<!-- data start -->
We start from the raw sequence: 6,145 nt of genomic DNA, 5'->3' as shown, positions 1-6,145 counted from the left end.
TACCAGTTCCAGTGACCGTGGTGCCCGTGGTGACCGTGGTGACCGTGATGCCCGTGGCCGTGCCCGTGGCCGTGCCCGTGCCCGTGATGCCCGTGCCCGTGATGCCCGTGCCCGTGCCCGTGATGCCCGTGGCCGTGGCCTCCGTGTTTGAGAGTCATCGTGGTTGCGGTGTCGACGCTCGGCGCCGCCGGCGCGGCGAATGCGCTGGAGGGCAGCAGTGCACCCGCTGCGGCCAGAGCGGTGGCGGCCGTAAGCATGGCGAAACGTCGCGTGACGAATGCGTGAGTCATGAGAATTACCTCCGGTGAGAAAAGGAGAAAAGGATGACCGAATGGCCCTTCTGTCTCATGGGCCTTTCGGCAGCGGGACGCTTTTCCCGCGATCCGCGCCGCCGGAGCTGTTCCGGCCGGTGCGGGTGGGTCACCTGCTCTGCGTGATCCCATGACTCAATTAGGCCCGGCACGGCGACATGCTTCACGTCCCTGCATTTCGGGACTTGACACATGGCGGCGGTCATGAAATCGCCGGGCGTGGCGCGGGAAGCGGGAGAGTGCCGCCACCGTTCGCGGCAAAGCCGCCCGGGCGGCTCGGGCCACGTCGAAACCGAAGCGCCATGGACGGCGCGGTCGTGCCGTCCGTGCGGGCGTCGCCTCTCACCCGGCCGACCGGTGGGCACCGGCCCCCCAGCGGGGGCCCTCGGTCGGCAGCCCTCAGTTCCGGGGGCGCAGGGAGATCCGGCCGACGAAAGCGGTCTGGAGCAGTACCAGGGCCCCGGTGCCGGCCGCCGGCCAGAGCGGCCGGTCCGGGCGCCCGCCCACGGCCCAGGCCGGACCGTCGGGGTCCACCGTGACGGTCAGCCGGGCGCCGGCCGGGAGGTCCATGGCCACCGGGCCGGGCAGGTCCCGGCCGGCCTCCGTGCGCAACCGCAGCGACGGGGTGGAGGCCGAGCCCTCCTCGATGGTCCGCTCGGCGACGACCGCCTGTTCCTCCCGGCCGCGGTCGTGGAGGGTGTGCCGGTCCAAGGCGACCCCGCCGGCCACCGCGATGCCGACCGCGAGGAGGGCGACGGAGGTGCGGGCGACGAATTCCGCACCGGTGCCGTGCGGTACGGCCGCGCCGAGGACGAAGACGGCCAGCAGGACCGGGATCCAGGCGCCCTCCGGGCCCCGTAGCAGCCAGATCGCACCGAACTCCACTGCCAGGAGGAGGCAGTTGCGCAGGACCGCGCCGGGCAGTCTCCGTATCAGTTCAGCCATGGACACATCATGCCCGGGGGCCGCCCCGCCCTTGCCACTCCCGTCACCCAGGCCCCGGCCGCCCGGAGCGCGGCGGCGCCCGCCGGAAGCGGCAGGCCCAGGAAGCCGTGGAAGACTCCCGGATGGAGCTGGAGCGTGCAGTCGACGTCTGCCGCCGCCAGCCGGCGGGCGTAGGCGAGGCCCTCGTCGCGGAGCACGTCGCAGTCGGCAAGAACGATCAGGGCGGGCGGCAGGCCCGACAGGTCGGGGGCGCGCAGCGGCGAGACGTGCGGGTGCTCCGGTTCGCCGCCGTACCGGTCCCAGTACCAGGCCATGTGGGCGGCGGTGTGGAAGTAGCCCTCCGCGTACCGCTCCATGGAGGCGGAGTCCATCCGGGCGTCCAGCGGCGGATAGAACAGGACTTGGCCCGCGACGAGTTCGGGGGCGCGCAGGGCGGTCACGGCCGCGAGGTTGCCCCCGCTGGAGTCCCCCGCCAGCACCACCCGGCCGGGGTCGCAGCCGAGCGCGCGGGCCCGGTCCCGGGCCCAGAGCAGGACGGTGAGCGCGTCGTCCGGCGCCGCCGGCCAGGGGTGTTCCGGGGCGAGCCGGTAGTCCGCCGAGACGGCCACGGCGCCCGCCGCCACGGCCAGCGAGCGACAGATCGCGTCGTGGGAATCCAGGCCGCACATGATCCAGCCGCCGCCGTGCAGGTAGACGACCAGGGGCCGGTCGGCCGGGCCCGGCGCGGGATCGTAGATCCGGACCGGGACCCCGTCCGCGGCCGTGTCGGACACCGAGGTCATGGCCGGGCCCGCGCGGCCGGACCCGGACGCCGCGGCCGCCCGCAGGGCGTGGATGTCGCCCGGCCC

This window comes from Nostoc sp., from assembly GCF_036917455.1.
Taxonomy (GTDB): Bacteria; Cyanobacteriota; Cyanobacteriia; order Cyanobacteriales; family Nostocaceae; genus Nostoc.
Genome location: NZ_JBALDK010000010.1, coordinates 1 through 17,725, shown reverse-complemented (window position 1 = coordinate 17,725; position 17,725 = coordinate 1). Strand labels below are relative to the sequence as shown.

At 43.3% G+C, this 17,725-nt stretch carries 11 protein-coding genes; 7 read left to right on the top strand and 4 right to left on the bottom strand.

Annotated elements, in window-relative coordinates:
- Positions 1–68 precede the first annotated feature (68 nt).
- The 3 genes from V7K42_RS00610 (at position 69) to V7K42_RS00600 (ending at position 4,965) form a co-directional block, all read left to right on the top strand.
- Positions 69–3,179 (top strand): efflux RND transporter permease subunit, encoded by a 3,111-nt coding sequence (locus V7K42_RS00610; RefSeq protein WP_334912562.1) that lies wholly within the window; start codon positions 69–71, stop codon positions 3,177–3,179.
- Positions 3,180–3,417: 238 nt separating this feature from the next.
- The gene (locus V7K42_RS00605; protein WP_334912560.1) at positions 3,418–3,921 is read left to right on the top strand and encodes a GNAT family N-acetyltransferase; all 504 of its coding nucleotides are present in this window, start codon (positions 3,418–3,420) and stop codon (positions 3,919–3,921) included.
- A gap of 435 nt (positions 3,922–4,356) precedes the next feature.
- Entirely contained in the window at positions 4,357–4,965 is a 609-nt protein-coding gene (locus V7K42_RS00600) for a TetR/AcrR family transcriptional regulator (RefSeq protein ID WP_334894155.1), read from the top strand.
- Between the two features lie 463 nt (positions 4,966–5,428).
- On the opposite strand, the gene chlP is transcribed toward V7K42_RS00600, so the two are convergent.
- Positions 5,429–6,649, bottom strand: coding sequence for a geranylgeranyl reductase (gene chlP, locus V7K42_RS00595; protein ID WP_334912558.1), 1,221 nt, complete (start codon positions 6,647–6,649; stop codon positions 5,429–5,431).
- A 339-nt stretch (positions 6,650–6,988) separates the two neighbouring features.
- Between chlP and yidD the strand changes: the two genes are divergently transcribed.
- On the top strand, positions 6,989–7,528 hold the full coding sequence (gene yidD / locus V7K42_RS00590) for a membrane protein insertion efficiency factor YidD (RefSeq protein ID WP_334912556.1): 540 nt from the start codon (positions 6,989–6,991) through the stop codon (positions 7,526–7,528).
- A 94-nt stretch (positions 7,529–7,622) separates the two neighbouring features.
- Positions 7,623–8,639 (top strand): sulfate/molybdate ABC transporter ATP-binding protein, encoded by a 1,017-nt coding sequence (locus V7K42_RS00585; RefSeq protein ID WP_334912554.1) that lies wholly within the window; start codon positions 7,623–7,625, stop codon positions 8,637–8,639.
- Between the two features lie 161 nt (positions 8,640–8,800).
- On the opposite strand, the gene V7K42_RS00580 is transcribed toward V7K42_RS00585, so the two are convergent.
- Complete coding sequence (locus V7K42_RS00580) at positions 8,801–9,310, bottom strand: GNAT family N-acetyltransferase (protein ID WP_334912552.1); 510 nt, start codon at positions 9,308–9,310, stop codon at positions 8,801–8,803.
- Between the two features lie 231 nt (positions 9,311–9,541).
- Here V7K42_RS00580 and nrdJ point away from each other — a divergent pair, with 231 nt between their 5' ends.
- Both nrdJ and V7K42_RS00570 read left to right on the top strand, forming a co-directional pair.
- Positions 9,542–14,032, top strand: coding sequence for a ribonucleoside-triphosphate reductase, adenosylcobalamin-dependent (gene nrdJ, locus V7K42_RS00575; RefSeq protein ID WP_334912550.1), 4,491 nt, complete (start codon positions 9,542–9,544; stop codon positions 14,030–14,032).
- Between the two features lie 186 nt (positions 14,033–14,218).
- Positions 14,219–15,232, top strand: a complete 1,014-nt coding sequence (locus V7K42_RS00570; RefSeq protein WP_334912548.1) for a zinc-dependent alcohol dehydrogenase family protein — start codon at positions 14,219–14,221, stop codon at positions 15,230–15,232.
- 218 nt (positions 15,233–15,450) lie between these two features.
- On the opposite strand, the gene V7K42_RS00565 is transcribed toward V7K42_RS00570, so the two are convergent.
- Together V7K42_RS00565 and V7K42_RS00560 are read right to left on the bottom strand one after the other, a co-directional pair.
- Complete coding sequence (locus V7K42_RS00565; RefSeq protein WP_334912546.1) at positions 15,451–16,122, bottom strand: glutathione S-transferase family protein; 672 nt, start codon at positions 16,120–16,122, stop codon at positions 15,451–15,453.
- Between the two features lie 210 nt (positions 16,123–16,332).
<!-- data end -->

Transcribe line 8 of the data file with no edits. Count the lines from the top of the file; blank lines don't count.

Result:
- Positions 1–68 precede the first annotated feature (68 nt).